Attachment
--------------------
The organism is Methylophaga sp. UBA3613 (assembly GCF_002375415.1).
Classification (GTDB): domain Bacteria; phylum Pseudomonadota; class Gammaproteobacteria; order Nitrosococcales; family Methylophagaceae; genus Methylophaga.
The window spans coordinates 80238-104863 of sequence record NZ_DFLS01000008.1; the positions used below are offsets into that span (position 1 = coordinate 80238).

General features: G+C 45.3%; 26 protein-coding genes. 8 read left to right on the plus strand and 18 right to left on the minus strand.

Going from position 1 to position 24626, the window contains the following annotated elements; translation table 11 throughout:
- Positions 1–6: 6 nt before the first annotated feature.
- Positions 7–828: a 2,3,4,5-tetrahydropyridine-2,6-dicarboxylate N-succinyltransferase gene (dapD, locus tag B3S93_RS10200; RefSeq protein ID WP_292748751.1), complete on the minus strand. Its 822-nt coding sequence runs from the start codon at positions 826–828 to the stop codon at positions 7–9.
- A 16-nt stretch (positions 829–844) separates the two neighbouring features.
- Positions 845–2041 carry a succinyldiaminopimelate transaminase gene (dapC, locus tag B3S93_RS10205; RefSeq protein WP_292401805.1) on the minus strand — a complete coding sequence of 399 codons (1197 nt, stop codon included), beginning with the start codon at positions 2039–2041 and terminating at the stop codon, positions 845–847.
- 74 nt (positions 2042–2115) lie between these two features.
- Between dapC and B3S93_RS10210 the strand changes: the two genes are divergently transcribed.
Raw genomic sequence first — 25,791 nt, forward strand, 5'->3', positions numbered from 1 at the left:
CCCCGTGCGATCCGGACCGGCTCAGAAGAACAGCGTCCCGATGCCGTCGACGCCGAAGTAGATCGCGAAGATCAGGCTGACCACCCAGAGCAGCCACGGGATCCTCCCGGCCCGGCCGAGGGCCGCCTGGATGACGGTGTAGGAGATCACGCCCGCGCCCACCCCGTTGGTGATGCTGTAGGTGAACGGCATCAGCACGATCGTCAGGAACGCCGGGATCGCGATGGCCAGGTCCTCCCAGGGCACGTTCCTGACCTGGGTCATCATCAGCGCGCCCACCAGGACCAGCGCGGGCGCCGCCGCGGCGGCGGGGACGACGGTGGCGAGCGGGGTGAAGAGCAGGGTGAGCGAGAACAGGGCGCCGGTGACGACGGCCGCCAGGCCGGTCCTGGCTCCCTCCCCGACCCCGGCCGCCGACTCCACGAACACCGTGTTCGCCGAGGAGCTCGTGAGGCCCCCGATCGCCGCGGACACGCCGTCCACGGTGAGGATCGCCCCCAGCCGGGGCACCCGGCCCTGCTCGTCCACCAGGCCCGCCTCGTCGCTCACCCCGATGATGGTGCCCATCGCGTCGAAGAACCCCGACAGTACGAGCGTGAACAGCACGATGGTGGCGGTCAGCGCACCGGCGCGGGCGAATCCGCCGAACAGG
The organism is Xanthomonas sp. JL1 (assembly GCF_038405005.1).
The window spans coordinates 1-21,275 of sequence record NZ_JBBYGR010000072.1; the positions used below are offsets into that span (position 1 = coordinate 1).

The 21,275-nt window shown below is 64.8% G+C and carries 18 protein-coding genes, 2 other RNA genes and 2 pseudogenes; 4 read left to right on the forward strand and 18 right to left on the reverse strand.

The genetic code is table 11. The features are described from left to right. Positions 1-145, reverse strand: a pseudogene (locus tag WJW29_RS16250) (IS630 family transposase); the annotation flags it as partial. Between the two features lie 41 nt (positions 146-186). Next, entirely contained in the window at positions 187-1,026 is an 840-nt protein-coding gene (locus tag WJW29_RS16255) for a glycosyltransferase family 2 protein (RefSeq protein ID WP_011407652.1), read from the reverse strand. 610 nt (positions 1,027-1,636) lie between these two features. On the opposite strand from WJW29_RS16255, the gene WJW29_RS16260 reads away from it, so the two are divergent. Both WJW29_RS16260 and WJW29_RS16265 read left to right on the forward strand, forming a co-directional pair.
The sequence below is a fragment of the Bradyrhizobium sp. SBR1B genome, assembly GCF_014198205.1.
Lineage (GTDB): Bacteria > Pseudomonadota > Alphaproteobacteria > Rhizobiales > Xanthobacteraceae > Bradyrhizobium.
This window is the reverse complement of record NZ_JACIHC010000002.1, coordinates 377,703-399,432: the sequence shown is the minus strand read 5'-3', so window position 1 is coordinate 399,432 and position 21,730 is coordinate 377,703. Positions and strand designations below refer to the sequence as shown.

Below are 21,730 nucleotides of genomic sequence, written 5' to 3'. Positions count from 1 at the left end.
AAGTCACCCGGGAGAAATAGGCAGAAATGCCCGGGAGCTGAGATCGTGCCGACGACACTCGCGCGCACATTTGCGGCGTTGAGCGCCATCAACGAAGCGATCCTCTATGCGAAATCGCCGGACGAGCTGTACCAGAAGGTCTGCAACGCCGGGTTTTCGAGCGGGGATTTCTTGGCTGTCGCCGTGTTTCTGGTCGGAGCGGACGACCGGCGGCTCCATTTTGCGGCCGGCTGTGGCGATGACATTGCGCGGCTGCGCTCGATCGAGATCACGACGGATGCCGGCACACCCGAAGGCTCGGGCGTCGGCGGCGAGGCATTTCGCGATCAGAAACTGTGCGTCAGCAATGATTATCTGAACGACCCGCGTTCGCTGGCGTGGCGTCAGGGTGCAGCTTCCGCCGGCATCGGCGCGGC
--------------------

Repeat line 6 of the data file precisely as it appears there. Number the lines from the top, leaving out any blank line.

- Positions 1–6: 6 nt before the first annotated feature.